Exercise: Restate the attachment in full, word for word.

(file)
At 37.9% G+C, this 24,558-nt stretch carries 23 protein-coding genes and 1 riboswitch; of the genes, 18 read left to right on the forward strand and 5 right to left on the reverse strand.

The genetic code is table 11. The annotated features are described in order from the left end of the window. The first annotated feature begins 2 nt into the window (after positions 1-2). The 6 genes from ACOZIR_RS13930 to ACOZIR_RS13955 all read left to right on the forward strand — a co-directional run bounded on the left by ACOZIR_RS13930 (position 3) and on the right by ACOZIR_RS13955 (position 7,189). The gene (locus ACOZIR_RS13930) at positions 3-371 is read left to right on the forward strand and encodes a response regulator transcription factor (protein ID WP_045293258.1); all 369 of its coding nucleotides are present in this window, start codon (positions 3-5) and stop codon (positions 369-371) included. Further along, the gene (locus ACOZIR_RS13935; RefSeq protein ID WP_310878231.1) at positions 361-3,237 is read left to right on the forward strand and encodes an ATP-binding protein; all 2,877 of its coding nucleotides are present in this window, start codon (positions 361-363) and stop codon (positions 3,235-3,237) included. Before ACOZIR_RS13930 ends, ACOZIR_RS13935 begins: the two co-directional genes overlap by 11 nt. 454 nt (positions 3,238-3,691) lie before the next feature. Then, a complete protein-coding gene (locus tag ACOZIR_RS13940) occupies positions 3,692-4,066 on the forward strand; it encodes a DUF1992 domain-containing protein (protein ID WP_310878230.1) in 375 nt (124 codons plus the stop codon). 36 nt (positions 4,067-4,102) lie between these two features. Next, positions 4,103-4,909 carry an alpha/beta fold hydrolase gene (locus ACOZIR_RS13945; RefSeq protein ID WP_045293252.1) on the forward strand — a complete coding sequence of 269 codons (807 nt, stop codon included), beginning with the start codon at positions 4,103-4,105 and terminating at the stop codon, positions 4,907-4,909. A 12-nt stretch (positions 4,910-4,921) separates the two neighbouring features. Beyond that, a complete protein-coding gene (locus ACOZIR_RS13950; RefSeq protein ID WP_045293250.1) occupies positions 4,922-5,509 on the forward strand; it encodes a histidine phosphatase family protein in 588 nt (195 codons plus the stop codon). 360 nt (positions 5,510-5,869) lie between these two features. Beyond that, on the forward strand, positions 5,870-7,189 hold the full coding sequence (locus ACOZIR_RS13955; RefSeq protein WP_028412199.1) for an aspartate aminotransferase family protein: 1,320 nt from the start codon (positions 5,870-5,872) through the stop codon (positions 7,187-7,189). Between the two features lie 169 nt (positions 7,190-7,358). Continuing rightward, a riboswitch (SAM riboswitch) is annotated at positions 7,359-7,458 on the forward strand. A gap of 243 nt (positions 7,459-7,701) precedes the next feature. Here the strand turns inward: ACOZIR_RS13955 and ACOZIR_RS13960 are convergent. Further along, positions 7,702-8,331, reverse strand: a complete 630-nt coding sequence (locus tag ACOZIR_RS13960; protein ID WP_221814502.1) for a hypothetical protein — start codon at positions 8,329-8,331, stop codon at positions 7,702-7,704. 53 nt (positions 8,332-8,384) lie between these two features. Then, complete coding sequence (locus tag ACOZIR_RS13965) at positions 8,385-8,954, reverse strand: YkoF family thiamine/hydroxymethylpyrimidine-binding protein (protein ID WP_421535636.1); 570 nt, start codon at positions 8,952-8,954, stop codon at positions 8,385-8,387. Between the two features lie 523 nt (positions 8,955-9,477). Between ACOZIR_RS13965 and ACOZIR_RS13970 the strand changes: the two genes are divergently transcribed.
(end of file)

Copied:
At 37.9% G+C, this 24,558-nt stretch carries 23 protein-coding genes and 1 riboswitch; of the genes, 18 read left to right on the forward strand and 5 right to left on the reverse strand.

The genetic code is table 11. The annotated features are described in order from the left end of the window. The first annotated feature begins 2 nt into the window (after positions 1-2). The 6 genes from ACOZIR_RS13930 to ACOZIR_RS13955 all read left to right on the forward strand — a co-directional run bounded on the left by ACOZIR_RS13930 (position 3) and on the right by ACOZIR_RS13955 (position 7,189). The gene (locus ACOZIR_RS13930) at positions 3-371 is read left to right on the forward strand and encodes a response regulator transcription factor (protein ID WP_045293258.1); all 369 of its coding nucleotides are present in this window, start codon (positions 3-5) and stop codon (positions 369-371) included. Further along, the gene (locus ACOZIR_RS13935; RefSeq protein ID WP_310878231.1) at positions 361-3,237 is read left to right on the forward strand and encodes an ATP-binding protein; all 2,877 of its coding nucleotides are present in this window, start codon (positions 361-363) and stop codon (positions 3,235-3,237) included. Before ACOZIR_RS13930 ends, ACOZIR_RS13935 begins: the two co-directional genes overlap by 11 nt. 454 nt (positions 3,238-3,691) lie before the next feature. Then, a complete protein-coding gene (locus tag ACOZIR_RS13940) occupies positions 3,692-4,066 on the forward strand; it encodes a DUF1992 domain-containing protein (protein ID WP_310878230.1) in 375 nt (124 codons plus the stop codon). 36 nt (positions 4,067-4,102) lie between these two features. Next, positions 4,103-4,909 carry an alpha/beta fold hydrolase gene (locus ACOZIR_RS13945; RefSeq protein ID WP_045293252.1) on the forward strand — a complete coding sequence of 269 codons (807 nt, stop codon included), beginning with the start codon at positions 4,103-4,105 and terminating at the stop codon, positions 4,907-4,909. A 12-nt stretch (positions 4,910-4,921) separates the two neighbouring features. Beyond that, a complete protein-coding gene (locus ACOZIR_RS13950; RefSeq protein ID WP_045293250.1) occupies positions 4,922-5,509 on the forward strand; it encodes a histidine phosphatase family protein in 588 nt (195 codons plus the stop codon). 360 nt (positions 5,510-5,869) lie between these two features. Beyond that, on the forward strand, positions 5,870-7,189 hold the full coding sequence (locus ACOZIR_RS13955; RefSeq protein WP_028412199.1) for an aspartate aminotransferase family protein: 1,320 nt from the start codon (positions 5,870-5,872) through the stop codon (positions 7,187-7,189). Between the two features lie 169 nt (positions 7,190-7,358). Continuing rightward, a riboswitch (SAM riboswitch) is annotated at positions 7,359-7,458 on the forward strand. A gap of 243 nt (positions 7,459-7,701) precedes the next feature. Here the strand turns inward: ACOZIR_RS13955 and ACOZIR_RS13960 are convergent. Further along, positions 7,702-8,331, reverse strand: a complete 630-nt coding sequence (locus tag ACOZIR_RS13960; protein ID WP_221814502.1) for a hypothetical protein — start codon at positions 8,329-8,331, stop codon at positions 7,702-7,704. 53 nt (positions 8,332-8,384) lie between these two features. Then, complete coding sequence (locus tag ACOZIR_RS13965) at positions 8,385-8,954, reverse strand: YkoF family thiamine/hydroxymethylpyrimidine-binding protein (protein ID WP_421535636.1); 570 nt, start codon at positions 8,952-8,954, stop codon at positions 8,385-8,387. Between the two features lie 523 nt (positions 8,955-9,477). Between ACOZIR_RS13965 and ACOZIR_RS13970 the strand changes: the two genes are divergently transcribed.